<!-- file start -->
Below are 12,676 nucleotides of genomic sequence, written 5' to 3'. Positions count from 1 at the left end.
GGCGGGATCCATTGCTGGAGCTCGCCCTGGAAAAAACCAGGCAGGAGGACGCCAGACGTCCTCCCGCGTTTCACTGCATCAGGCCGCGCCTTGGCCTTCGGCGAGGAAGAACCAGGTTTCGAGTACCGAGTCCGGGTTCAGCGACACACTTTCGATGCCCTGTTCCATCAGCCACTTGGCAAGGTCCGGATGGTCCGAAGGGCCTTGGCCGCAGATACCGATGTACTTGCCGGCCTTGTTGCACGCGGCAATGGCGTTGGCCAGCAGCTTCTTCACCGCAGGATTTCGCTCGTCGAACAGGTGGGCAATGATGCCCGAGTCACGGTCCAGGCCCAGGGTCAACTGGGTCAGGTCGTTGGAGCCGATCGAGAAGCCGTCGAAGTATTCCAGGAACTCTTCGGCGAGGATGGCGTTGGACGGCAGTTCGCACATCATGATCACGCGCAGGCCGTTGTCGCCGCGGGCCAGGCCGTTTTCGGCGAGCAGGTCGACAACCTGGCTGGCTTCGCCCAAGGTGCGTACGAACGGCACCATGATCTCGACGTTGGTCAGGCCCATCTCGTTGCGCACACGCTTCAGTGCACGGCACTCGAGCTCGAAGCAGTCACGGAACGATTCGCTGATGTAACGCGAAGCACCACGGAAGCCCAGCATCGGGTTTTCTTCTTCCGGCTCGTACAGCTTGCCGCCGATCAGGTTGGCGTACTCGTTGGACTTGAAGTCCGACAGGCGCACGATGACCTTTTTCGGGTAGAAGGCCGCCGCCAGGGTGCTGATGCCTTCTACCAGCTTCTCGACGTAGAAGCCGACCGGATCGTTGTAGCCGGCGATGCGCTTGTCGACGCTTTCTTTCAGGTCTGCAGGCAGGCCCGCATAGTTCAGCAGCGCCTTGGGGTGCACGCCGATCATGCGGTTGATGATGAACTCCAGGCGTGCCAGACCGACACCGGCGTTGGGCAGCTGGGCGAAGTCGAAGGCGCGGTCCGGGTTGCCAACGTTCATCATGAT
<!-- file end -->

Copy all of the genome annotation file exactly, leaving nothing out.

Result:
Below are 12,676 nucleotides of genomic sequence, written 5' to 3'. Positions count from 1 at the left end.
GGCGGGATCCATTGCTGGAGCTCGCCCTGGAAAAAACCAGGCAGGAGGACGCCAGACGTCCTCCCGCGTTTCACTGCATCAGGCCGCGCCTTGGCCTTCGGCGAGGAAGAACCAGGTTTCGAGTACCGAGTCCGGGTTCAGCGACACACTTTCGATGCCCTGTTCCATCAGCCACTTGGCAAGGTCCGGATGGTCCGAAGGGCCTTGGCCGCAGATACCGATGTACTTGCCGGCCTTGTTGCACGCGGCAATGGCGTTGGCCAGCAGCTTCTTCACCGCAGGATTTCGCTCGTCGAACAGGTGGGCAATGATGCCCGAGTCACGGTCCAGGCCCAGGGTCAACTGGGTCAGGTCGTTGGAGCCGATCGAGAAGCCGTCGAAGTATTCCAGGAACTCTTCGGCGAGGATGGCGTTGGACGGCAGTTCGCACATCATGATCACGCGCAGGCCGTTGTCGCCGCGGGCCAGGCCGTTTTCGGCGAGCAGGTCGACAACCTGGCTGGCTTCGCCCAAGGTGCGTACGAACGGCACCATGATCTCGACGTTGGTCAGGCCCATCTCGTTGCGCACACGCTTCAGTGCACGGCACTCGAGCTCGAAGCAGTCACGGAACGATTCGCTGATGTAACGCGAAGCACCACGGAAGCCCAGCATCGGGTTTTCTTCTTCCGGCTCGTACAGCTTGCCGCCGATCAGGTTGGCGTACTCGTTGGACTTGAAGTCCGACAGGCGCACGATGACCTTTTTCGGGTAGAAGGCCGCCGCCAGGGTGCTGATGCCTTCTACCAGCTTCTCGACGTAGAAGCCGACCGGATCGTTGTAGCCGGCGATGCGCTTGTCGACGCTTTCTTTCAGGTCTGCAGGCAGGCCCGCATAGTTCAGCAGCGCCTTGGGGTGCACGCCGATCATGCGGTTGATGATGAACTCCAGGCGTGCCAGACCGACACCGGCGTTGGGCAGCTGGGCGAAGTCGAAGGCGCGGTCCGGGTTGCCAACGTTCATCATGAT